GREENSBURG, Kan. (KSNW) – Reading, walking, and spending time with family. In Kiowa County, communities are joining forces, turning the page on the old style of reading to children — taking reading outside the walls of the library to the outdoors.
The Kiowa County K-State Research and Extension Center teamed up with the Kiowa County Library to construct a permanent countywide reading adventure. It’s called StoryWalk. It was originally created by Anne Ferguson of Montpelier, VT, and developed in collaboration with Kellogg-Hubbard Library. It has grown in popularity across the country and world.
It’s a journey of walking while reading. A children’s book is taken apart and displayed page by page in boxes along a set route.
The idea of bringing StoryWalk to Kiowa County came after Mindy Heinson saw another version of the initiative in a nearby county. “I thought we can do this, and we can do this bigger and better, and we did. We were very fortunate,” said Mindy Heinson with K-State Research and Extension.
The StoryWalk in Kiowa County initially started in Greensburg and story pages were posted on local business windows. But now, stories are displayed at the defining places of county towns. In Haviland, the walk is located at the baseball field, in Mullinville, it is at Washington Park, and in Greensburg, the walk takes readers down Main Street.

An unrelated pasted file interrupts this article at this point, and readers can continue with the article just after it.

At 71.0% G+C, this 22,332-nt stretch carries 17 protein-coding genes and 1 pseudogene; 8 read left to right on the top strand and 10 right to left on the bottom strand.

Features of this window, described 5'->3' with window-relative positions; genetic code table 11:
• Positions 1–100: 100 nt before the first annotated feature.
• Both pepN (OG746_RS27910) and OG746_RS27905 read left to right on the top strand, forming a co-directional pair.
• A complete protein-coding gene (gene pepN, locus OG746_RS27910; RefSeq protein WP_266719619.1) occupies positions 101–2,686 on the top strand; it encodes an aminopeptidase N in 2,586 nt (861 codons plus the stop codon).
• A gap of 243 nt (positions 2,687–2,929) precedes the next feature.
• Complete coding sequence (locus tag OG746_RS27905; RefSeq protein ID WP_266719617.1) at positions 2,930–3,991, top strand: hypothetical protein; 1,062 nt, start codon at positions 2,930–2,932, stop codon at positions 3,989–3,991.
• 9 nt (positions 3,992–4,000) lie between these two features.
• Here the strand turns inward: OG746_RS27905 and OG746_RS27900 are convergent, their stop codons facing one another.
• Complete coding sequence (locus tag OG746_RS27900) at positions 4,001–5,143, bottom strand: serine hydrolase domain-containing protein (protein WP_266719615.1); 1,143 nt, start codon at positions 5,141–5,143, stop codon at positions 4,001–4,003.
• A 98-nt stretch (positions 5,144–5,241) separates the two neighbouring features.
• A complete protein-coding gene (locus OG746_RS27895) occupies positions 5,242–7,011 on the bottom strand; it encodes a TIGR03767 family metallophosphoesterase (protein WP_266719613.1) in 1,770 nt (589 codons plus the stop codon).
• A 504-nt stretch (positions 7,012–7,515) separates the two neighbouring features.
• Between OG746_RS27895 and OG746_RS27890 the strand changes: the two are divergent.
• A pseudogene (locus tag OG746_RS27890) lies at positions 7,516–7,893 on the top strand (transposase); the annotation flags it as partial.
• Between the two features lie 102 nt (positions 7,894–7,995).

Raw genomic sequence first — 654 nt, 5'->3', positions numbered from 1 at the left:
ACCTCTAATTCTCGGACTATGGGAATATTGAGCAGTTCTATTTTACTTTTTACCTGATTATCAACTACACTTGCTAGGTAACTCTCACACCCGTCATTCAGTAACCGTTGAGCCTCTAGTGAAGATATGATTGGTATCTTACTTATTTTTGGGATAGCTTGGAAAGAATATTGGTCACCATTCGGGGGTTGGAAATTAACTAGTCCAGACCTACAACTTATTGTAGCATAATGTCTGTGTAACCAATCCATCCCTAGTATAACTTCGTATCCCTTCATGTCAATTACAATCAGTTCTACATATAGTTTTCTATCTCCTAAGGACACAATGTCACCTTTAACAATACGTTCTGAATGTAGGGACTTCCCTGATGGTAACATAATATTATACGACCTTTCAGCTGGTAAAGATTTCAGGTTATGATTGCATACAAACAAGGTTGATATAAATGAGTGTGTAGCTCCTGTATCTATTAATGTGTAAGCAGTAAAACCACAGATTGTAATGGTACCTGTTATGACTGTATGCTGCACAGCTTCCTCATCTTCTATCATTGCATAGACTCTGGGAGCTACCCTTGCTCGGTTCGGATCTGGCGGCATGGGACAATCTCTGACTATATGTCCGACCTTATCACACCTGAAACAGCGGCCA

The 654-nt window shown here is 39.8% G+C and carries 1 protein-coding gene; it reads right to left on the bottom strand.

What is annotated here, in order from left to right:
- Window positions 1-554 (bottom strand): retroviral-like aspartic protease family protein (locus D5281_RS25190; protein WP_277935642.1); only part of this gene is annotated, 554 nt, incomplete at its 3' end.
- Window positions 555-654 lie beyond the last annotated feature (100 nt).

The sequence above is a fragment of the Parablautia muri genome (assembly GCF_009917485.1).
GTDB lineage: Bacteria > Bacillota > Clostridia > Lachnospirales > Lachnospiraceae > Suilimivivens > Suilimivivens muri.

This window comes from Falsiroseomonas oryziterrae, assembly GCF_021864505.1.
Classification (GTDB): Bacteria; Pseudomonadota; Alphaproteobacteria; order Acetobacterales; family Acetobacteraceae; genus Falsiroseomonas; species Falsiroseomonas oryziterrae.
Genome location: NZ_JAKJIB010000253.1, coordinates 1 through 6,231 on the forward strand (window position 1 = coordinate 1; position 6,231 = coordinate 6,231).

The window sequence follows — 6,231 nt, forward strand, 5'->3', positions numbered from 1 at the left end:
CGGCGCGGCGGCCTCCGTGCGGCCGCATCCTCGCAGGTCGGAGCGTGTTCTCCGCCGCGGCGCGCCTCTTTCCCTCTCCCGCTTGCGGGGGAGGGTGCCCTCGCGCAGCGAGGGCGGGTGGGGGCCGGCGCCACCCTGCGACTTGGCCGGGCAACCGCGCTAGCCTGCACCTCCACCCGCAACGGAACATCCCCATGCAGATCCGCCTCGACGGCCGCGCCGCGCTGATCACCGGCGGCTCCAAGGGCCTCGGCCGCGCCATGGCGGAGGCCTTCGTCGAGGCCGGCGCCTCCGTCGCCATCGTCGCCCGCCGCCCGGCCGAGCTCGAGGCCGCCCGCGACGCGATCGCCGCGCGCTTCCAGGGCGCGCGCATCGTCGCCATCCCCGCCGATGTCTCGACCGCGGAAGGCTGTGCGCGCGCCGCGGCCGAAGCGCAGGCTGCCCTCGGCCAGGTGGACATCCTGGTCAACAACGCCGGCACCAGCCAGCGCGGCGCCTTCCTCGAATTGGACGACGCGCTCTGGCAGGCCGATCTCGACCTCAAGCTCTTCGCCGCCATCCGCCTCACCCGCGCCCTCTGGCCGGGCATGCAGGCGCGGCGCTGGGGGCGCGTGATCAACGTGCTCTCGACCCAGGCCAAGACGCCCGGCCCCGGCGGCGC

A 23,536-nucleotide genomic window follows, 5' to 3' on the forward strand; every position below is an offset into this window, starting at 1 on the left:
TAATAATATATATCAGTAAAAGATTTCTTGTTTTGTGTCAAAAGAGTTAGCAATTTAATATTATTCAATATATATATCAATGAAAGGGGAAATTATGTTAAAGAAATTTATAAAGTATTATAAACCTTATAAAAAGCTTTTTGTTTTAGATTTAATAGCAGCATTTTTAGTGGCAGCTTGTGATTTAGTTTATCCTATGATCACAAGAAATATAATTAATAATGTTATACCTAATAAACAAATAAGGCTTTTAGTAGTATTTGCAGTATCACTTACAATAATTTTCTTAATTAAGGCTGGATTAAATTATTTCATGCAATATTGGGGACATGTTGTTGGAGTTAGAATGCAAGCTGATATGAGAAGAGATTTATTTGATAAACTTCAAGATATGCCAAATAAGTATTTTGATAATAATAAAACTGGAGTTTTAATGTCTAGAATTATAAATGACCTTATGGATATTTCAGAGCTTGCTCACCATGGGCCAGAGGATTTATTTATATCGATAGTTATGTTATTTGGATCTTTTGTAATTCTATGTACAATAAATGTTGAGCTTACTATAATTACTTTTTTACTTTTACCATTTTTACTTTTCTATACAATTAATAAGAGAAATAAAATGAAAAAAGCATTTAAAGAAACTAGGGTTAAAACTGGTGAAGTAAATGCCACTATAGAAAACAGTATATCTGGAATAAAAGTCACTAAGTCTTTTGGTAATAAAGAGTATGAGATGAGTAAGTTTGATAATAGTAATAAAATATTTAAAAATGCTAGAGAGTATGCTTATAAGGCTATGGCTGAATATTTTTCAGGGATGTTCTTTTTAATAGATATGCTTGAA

“It’s so crucial at such a young age to get them engaged in reading and you know just being active,” said Kelly Askew with the Kiowa County Library.
The initiative has been backed by the community. Thousands of dollars in grants and donations have helped fund the project, and the boxes were hand-built by local craftsman, Peter Kern.
“It’s great that people in the community are really responding well to this,” said Heinson.
Each town has a different story and every month a new book will be on display. “You can do it on your own time. There’s not a start and a stop time. It’s when you want to go out spend time with your family reading, you go out and spend time with your family reading,” said Heinson.
At the end of each walk, there’s a set of discussion questions that help children build communication, memory, and analytical skills.“It just really allows them to dream and to see you know what ideas they can come up with just from a story,” said Askew.
For many in Kiowa County, it’s a boost to the local communities. “I love it. Literacy and then being able to add walking and spending family time, very much warms my heart,” said Heinson.
Check out hashtag StoryWalk Kiowa County [#StoryWalkKiowaCounty] on Facebook to see images and updates from participants.